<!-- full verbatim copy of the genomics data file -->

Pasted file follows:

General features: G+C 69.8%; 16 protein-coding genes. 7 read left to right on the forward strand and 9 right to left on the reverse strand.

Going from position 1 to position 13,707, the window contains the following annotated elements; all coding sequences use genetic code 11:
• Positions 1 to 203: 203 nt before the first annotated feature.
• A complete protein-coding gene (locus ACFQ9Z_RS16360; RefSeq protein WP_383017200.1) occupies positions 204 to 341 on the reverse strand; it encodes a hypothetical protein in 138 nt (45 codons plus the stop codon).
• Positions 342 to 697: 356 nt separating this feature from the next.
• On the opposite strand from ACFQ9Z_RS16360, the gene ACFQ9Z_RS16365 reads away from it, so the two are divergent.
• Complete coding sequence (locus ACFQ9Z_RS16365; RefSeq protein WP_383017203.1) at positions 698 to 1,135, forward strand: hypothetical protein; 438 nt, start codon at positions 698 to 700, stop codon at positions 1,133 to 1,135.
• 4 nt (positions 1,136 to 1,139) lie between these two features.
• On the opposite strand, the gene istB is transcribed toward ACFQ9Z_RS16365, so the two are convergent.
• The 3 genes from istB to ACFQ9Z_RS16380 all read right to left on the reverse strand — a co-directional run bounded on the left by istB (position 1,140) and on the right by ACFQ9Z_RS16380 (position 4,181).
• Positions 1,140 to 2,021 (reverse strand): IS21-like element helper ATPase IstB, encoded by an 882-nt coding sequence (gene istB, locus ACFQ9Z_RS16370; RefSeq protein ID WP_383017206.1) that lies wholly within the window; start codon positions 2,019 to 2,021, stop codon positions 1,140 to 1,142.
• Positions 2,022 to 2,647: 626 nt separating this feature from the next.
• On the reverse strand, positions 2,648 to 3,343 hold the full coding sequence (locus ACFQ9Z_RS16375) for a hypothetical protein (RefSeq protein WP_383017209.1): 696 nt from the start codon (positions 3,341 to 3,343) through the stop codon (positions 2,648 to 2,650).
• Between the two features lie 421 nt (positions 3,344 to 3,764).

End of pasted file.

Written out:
General features: G+C 69.8%; 16 protein-coding genes. 7 read left to right on the forward strand and 9 right to left on the reverse strand.

Going from position 1 to position 13,707, the window contains the following annotated elements; all coding sequences use genetic code 11:
• Positions 1 to 203: 203 nt before the first annotated feature.
• A complete protein-coding gene (locus ACFQ9Z_RS16360; RefSeq protein WP_383017200.1) occupies positions 204 to 341 on the reverse strand; it encodes a hypothetical protein in 138 nt (45 codons plus the stop codon).
• Positions 342 to 697: 356 nt separating this feature from the next.
• On the opposite strand from ACFQ9Z_RS16360, the gene ACFQ9Z_RS16365 reads away from it, so the two are divergent.
• Complete coding sequence (locus ACFQ9Z_RS16365; RefSeq protein WP_383017203.1) at positions 698 to 1,135, forward strand: hypothetical protein; 438 nt, start codon at positions 698 to 700, stop codon at positions 1,133 to 1,135.
• 4 nt (positions 1,136 to 1,139) lie between these two features.
• On the opposite strand, the gene istB is transcribed toward ACFQ9Z_RS16365, so the two are convergent.
• The 3 genes from istB to ACFQ9Z_RS16380 all read right to left on the reverse strand — a co-directional run bounded on the left by istB (position 1,140) and on the right by ACFQ9Z_RS16380 (position 4,181).
• Positions 1,140 to 2,021 (reverse strand): IS21-like element helper ATPase IstB, encoded by an 882-nt coding sequence (gene istB, locus ACFQ9Z_RS16370; RefSeq protein ID WP_383017206.1) that lies wholly within the window; start codon positions 2,019 to 2,021, stop codon positions 1,140 to 1,142.
• Positions 2,022 to 2,647: 626 nt separating this feature from the next.
• On the reverse strand, positions 2,648 to 3,343 hold the full coding sequence (locus ACFQ9Z_RS16375) for a hypothetical protein (RefSeq protein WP_383017209.1): 696 nt from the start codon (positions 3,341 to 3,343) through the stop codon (positions 2,648 to 2,650).
• Between the two features lie 421 nt (positions 3,344 to 3,764).